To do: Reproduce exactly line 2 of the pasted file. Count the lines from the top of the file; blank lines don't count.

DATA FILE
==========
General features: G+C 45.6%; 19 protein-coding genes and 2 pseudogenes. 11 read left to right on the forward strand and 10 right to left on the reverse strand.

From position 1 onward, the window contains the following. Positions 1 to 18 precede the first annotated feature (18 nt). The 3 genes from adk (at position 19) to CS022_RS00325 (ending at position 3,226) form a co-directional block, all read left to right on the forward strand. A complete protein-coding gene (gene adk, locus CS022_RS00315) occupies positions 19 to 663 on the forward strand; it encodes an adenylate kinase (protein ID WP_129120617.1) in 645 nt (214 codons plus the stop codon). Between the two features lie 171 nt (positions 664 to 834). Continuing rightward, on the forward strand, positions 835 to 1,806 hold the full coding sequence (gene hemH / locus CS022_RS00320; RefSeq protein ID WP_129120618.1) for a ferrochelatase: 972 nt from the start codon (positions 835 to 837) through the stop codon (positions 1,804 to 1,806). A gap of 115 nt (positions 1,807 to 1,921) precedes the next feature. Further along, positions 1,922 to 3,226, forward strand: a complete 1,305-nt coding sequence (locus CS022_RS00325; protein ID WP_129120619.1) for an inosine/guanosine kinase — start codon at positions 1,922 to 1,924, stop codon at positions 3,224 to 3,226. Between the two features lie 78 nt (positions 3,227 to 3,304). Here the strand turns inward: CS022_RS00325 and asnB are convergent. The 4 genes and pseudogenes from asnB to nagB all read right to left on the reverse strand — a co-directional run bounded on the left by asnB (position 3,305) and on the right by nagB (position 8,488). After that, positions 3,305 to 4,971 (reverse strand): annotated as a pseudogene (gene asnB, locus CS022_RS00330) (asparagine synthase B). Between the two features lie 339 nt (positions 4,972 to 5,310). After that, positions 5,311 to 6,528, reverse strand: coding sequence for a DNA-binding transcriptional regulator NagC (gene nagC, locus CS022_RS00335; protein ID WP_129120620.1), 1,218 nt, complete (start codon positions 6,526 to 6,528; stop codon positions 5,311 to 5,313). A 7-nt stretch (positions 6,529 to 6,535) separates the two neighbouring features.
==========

From position 1 onward, the window contains the following. Positions 1 to 18 precede the first annotated feature (18 nt). The 3 genes from adk (at position 19) to CS022_RS00325 (ending at position 3,226) form a co-directional block, all read left to right on the forward strand. A complete protein-coding gene (gene adk, locus CS022_RS00315) occupies positions 19 to 663 on the forward strand; it encodes an adenylate kinase (protein ID WP_129120617.1) in 645 nt (214 codons plus the stop codon). Between the two features lie 171 nt (positions 664 to 834). Continuing rightward, on the forward strand, positions 835 to 1,806 hold the full coding sequence (gene hemH / locus CS022_RS00320; RefSeq protein ID WP_129120618.1) for a ferrochelatase: 972 nt from the start codon (positions 835 to 837) through the stop codon (positions 1,804 to 1,806). A gap of 115 nt (positions 1,807 to 1,921) precedes the next feature. Further along, positions 1,922 to 3,226, forward strand: a complete 1,305-nt coding sequence (locus CS022_RS00325; protein ID WP_129120619.1) for an inosine/guanosine kinase — start codon at positions 1,922 to 1,924, stop codon at positions 3,224 to 3,226. Between the two features lie 78 nt (positions 3,227 to 3,304). Here the strand turns inward: CS022_RS00325 and asnB are convergent. The 4 genes and pseudogenes from asnB to nagB all read right to left on the reverse strand — a co-directional run bounded on the left by asnB (position 3,305) and on the right by nagB (position 8,488). After that, positions 3,305 to 4,971 (reverse strand): annotated as a pseudogene (gene asnB, locus CS022_RS00330) (asparagine synthase B). Between the two features lie 339 nt (positions 4,972 to 5,310). After that, positions 5,311 to 6,528, reverse strand: coding sequence for a DNA-binding transcriptional regulator NagC (gene nagC, locus CS022_RS00335; protein ID WP_129120620.1), 1,218 nt, complete (start codon positions 6,526 to 6,528; stop codon positions 5,311 to 5,313). A 7-nt stretch (positions 6,529 to 6,535) separates the two neighbouring features.